This week there has been much discussion about undercover footage from a slaughterhouse in Yorkshire. This isn't the first such video but it does seem to have captured more attention than many of its kind.
Part of the reason is that the slaughterhouse in question is a halal one, making it easy for most people in the UK, who are not Muslims, to feel outraged without being in any danger of having to change our own habits.
It's much easier to feel outraged about animal suffering when it's somebody else's fault and somebody else who needs to change their behaviour. Which is one of the reasons why this story has given renewed vigour to campaigns to remove religious exceptions to stunning and for mandatory CCTV in slaughterhouses.
I'm sure support for these campaigns stems from good intentions, but neither is the solution to animals suffering for our food industry. In fact, there's a strong argument such campaigns do more harm than good in the long run. Not least because they perpetuate the notion that there's a benign way to kill and eat around 60billion land animals globally every year.
Let's consider stunning: can we honestly say that it makes slaughter 'humane'? If stunning then slitting one's throat is humane, why don't vets offer it when our beloved companion animals need euthanasia? I think most of us, if we're completely honest with ourselves, already know the answer to that question. The fact is, if we wouldn't want something done to a loved one, or to ourselves, we can't call it humane.
With this in mind, one has to question how CCTV would improve the fate of animals who are slaughtered. According to the Food Standards Agency's latest report: 55% of red meat and 43% of white meat slaughterhouses already have CCTV in place. However, the vast majority of footage goes unwatched. The campaign for making CCTV mandatory doesn't seem to have a satisfactory solution to this, other than suggesting vets could look at footage if an incident was reported to them. Do we really believe this is enough to ensure workers on busy cut lines always have welfare laws at the forefront of their minds?
In reality, most slaughterhouse workers don't set out to breach welfare laws but rather, under the pressure of a physically dangerous and emotionally blunting job, cannot afford to care for each animal they kill as an individual. If they did, they simply wouldn't be able to continue to function. This is perhaps one of the harms of slaughter that we most often neglect to consider: the double bind we place upon slaughterhouse workers. We demand they care for the wellbeing of the animals they slaughter whilst not caring enough to stop slaughtering them altogether. One former slaughterhouse worker describes this problem in Gail Eisnitz's book, Slaughterhouse:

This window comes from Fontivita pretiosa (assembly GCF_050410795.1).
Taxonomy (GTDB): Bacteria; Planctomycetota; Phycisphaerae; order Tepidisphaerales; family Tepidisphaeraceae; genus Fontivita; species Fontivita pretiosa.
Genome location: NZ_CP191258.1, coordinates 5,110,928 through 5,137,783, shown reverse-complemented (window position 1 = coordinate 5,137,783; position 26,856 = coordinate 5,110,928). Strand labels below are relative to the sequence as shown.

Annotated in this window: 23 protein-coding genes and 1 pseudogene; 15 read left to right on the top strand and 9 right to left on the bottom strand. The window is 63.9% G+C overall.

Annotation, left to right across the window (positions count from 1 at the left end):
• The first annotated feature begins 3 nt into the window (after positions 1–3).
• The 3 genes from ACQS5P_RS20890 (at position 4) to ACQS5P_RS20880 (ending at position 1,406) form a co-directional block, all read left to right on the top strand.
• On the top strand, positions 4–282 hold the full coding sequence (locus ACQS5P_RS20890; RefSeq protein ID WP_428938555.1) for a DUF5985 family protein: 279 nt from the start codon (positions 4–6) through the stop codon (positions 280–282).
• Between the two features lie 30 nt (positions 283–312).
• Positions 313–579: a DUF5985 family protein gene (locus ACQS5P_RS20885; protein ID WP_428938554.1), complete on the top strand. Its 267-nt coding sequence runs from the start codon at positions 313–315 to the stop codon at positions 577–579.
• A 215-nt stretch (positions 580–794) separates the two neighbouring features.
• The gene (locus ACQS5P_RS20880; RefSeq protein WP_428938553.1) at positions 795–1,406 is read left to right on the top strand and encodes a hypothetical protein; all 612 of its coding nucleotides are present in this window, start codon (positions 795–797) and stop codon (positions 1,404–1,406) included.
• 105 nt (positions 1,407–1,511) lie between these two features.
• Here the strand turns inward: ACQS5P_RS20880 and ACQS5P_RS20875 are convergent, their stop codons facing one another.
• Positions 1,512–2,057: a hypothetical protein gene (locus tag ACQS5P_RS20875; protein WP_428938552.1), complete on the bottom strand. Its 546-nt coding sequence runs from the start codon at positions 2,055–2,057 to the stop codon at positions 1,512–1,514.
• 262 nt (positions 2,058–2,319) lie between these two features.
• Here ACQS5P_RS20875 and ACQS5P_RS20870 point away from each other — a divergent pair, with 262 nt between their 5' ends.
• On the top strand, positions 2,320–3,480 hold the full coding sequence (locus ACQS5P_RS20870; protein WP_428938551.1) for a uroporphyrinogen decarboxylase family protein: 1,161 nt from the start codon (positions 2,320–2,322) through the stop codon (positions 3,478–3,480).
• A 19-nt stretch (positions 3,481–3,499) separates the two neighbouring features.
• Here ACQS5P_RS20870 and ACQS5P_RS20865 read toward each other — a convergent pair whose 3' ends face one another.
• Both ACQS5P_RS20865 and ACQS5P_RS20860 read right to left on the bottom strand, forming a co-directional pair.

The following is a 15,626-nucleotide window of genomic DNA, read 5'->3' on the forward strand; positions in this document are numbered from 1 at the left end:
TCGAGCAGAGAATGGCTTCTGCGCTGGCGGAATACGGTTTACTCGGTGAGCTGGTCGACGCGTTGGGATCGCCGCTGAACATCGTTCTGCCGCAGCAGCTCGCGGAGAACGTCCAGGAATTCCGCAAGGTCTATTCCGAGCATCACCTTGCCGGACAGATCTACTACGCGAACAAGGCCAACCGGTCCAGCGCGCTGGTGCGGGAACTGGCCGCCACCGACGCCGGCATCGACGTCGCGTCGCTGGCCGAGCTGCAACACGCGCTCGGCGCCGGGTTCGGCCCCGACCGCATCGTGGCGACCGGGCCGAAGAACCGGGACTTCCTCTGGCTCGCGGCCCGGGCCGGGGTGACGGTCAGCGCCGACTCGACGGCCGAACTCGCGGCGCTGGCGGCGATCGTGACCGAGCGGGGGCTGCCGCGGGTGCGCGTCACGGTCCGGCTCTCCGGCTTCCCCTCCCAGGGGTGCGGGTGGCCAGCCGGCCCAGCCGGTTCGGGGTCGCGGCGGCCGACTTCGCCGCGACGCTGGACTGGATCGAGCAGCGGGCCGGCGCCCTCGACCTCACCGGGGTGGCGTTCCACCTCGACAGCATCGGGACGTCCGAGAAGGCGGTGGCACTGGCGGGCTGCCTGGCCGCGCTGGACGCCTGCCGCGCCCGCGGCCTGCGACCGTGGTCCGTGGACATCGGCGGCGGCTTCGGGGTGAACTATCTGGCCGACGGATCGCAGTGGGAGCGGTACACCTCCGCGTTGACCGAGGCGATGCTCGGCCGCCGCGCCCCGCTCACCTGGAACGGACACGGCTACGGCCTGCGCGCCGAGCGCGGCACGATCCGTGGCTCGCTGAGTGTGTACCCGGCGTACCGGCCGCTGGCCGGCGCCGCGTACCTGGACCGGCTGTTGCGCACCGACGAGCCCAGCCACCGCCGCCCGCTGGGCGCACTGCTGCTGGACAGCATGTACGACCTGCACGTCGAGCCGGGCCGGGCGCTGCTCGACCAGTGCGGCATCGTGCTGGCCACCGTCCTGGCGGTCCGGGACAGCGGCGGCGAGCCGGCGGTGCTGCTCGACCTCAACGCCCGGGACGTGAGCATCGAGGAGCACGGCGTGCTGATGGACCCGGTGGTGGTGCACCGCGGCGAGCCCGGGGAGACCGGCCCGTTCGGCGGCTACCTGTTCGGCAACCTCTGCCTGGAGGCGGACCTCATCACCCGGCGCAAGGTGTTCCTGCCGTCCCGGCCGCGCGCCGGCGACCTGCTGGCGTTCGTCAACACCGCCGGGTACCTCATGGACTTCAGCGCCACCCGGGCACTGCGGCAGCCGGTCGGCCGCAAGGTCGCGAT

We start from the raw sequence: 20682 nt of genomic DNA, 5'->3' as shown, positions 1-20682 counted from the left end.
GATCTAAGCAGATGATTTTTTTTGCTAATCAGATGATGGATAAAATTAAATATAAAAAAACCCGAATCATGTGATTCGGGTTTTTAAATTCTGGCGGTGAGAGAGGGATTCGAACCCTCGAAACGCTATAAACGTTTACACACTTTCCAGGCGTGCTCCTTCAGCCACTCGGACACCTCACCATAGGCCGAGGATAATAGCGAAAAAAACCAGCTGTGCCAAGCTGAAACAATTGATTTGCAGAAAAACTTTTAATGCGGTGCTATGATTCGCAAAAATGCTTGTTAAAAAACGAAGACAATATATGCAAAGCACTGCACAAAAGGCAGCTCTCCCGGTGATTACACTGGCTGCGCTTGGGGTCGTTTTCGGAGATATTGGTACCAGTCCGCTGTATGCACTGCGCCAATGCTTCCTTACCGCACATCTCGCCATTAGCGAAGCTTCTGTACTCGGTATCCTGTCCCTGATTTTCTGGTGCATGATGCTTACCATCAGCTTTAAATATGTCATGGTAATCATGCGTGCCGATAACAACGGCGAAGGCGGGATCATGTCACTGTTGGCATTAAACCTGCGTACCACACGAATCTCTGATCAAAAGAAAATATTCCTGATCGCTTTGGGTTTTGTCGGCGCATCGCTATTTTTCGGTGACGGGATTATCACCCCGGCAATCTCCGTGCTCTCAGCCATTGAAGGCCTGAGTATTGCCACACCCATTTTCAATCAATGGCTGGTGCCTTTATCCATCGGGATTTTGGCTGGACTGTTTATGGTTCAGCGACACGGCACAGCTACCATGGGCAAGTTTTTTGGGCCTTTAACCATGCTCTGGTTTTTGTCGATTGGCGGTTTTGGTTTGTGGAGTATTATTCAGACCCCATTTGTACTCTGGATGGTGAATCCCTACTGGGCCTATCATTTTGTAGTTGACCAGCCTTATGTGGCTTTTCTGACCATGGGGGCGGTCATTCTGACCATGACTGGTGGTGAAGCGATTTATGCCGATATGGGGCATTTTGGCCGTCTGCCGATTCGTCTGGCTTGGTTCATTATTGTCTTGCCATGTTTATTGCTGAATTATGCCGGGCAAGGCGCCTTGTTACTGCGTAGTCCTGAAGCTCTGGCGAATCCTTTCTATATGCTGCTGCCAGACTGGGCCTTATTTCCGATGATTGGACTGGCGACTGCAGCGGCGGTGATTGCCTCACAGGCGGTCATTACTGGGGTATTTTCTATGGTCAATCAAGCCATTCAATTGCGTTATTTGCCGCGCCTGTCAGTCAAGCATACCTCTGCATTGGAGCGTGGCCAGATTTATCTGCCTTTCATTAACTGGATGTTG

"The worst thing, worse than the physical danger, is the emotional toll. If you work in the stick pit [where hogs are killed] for any period of time--that let's [sic] you kill things but doesn't let you care. You may look a hog in the eye that's walking around in the blood pit with you and think, 'God, that really isn't a bad looking animal.' You may want to pet it. Pigs down on the kill floor have come up to nuzzle me like a puppy. Two minutes later I had to kill them. ... I can't care."
Activist and former investigator TJ Tumasse summed up the problem well in a speech last year. He explained that too often people use these undercover investigations to identify a scapegoat; be it an individual, a company, or a particular process; rather than holding the entire system responsible.
And that's just it; the problem isn't with individual incidents or cases; the whole system is founded upon causing harm. Every time there's an undercover investigation, suffering is found, whether physical abuse or terrified animals screaming for their lives, knowing very well they are about to die. The problem of animals suffering in the food industry isn't something that can be isolated and removed. It isn't how we use and kill animals that needs to change, it's that we use and kill them at all.
Humane slaughter does not exist. You cannot take the life of an individual, who does not wish to die, without causing them harm. CCTV and stunning aren't going to change that fact. All these measures do is hand the food industry marketing tools to help ease our consciences so that we keep on buying.
It's time we stopped our complicity in this. Time for us to stop blaming scapegoats, to stop demanding other people change their behaviour, and instead recognise that change begins with each and every single one of us. The change that's required doesn't involve finding a new supplier, going to protests, or demanding changes in the law. It's much simpler than that, and all it takes is one thing: we just need to be vegan.